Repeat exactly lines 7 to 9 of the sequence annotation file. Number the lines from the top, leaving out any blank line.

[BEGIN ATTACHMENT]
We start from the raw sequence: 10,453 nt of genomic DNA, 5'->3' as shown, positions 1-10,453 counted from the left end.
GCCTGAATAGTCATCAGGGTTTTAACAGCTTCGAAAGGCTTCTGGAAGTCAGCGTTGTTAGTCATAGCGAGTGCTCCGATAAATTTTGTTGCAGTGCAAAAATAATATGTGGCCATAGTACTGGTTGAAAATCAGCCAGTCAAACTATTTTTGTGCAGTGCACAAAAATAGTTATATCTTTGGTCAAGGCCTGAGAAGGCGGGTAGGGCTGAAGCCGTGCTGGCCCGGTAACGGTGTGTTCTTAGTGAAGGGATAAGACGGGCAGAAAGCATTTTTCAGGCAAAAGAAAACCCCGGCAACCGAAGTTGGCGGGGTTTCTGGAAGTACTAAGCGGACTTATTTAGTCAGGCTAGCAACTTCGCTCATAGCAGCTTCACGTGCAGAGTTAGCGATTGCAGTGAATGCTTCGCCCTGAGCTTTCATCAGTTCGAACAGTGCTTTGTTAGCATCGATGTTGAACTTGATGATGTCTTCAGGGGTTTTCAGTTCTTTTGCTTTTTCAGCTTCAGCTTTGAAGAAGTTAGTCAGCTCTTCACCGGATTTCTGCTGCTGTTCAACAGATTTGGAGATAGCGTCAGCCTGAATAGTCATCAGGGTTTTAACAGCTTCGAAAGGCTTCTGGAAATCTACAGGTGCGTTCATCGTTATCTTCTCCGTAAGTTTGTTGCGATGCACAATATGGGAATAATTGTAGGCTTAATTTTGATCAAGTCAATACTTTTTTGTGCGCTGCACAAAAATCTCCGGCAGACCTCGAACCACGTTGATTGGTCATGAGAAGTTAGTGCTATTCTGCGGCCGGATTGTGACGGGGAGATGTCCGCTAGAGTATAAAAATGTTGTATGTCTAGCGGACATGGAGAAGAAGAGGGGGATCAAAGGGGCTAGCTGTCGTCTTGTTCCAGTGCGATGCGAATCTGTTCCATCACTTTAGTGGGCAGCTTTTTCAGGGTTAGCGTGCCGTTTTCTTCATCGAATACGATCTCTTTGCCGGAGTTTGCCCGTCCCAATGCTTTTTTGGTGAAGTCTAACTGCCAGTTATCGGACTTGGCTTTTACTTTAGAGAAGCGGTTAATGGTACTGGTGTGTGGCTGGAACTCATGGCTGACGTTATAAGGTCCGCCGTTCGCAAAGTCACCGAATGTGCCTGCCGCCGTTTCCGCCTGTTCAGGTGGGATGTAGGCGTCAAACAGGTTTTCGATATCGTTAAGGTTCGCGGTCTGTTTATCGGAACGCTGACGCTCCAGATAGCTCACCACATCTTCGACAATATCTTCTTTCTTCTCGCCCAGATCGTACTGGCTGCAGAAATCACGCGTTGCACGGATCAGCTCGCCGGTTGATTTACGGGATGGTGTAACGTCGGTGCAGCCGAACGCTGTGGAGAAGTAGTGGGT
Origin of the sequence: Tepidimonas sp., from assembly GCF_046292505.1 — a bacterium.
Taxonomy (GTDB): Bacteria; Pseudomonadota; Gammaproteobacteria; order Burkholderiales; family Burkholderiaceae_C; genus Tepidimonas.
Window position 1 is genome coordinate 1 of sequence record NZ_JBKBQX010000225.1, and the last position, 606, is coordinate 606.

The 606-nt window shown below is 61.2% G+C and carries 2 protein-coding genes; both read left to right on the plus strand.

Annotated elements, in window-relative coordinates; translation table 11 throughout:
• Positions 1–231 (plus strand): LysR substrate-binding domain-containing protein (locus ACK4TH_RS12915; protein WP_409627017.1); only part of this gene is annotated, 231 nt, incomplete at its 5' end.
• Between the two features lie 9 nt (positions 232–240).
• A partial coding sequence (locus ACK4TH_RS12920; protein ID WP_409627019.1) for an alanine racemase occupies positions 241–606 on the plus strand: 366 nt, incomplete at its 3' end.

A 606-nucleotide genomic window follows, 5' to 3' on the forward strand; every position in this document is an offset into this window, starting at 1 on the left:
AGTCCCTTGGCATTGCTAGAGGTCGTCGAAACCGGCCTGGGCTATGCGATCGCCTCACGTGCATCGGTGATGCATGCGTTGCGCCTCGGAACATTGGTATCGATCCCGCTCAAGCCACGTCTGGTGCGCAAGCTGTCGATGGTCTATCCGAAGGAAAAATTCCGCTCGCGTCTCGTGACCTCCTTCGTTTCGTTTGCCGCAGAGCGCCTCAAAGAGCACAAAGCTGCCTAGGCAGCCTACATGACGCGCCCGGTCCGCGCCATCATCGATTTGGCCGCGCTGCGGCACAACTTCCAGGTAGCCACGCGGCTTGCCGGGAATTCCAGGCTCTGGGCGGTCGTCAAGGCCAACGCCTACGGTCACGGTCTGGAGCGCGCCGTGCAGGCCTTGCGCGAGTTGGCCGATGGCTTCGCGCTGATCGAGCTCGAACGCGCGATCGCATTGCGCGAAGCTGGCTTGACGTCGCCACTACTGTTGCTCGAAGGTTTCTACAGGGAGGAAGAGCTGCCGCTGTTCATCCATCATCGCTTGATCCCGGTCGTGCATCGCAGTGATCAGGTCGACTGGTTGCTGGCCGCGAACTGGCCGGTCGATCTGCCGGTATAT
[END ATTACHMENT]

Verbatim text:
Annotated elements, in window-relative coordinates; translation table 11 throughout:
• Positions 1–231 (plus strand): LysR substrate-binding domain-containing protein (locus ACK4TH_RS12915; protein WP_409627017.1); only part of this gene is annotated, 231 nt, incomplete at its 5' end.
• Between the two features lie 9 nt (positions 232–240).